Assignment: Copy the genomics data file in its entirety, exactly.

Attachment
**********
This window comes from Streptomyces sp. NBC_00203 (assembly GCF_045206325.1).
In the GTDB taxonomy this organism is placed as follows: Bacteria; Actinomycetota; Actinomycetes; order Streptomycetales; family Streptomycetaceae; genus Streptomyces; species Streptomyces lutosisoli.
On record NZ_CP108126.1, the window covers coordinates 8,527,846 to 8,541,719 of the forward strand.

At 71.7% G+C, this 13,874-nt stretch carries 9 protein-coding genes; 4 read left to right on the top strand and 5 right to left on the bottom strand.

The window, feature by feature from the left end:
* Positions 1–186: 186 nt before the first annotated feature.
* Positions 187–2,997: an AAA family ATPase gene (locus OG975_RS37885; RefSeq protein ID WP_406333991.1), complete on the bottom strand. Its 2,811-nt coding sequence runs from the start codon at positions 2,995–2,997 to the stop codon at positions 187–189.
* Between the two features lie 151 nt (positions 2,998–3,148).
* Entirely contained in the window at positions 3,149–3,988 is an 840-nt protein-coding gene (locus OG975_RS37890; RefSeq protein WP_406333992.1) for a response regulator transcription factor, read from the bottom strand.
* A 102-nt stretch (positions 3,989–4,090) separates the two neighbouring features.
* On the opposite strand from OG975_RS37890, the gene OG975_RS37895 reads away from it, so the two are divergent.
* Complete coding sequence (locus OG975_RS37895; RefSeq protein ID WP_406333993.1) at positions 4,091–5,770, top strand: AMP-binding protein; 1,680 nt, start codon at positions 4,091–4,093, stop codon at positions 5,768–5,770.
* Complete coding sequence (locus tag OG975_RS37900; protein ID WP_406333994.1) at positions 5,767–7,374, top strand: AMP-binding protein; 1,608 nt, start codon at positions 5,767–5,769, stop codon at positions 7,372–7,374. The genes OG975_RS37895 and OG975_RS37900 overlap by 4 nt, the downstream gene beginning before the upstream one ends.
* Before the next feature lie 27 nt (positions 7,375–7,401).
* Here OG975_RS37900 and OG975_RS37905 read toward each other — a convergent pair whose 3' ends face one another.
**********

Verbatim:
This window comes from Streptomyces sp. NBC_00203 (assembly GCF_045206325.1).
In the GTDB taxonomy this organism is placed as follows: Bacteria; Actinomycetota; Actinomycetes; order Streptomycetales; family Streptomycetaceae; genus Streptomyces; species Streptomyces lutosisoli.
On record NZ_CP108126.1, the window covers coordinates 8,527,846 to 8,541,719 of the forward strand.

At 71.7% G+C, this 13,874-nt stretch carries 9 protein-coding genes; 4 read left to right on the top strand and 5 right to left on the bottom strand.

The window, feature by feature from the left end:
* Positions 1–186: 186 nt before the first annotated feature.
* Positions 187–2,997: an AAA family ATPase gene (locus OG975_RS37885; RefSeq protein ID WP_406333991.1), complete on the bottom strand. Its 2,811-nt coding sequence runs from the start codon at positions 2,995–2,997 to the stop codon at positions 187–189.
* Between the two features lie 151 nt (positions 2,998–3,148).
* Entirely contained in the window at positions 3,149–3,988 is an 840-nt protein-coding gene (locus OG975_RS37890; RefSeq protein WP_406333992.1) for a response regulator transcription factor, read from the bottom strand.
* A 102-nt stretch (positions 3,989–4,090) separates the two neighbouring features.
* On the opposite strand from OG975_RS37890, the gene OG975_RS37895 reads away from it, so the two are divergent.
* Complete coding sequence (locus OG975_RS37895; RefSeq protein ID WP_406333993.1) at positions 4,091–5,770, top strand: AMP-binding protein; 1,680 nt, start codon at positions 4,091–4,093, stop codon at positions 5,768–5,770.
* Complete coding sequence (locus tag OG975_RS37900; protein ID WP_406333994.1) at positions 5,767–7,374, top strand: AMP-binding protein; 1,608 nt, start codon at positions 5,767–5,769, stop codon at positions 7,372–7,374. The genes OG975_RS37895 and OG975_RS37900 overlap by 4 nt, the downstream gene beginning before the upstream one ends.
* Before the next feature lie 27 nt (positions 7,375–7,401).
* Here OG975_RS37900 and OG975_RS37905 read toward each other — a convergent pair whose 3' ends face one another.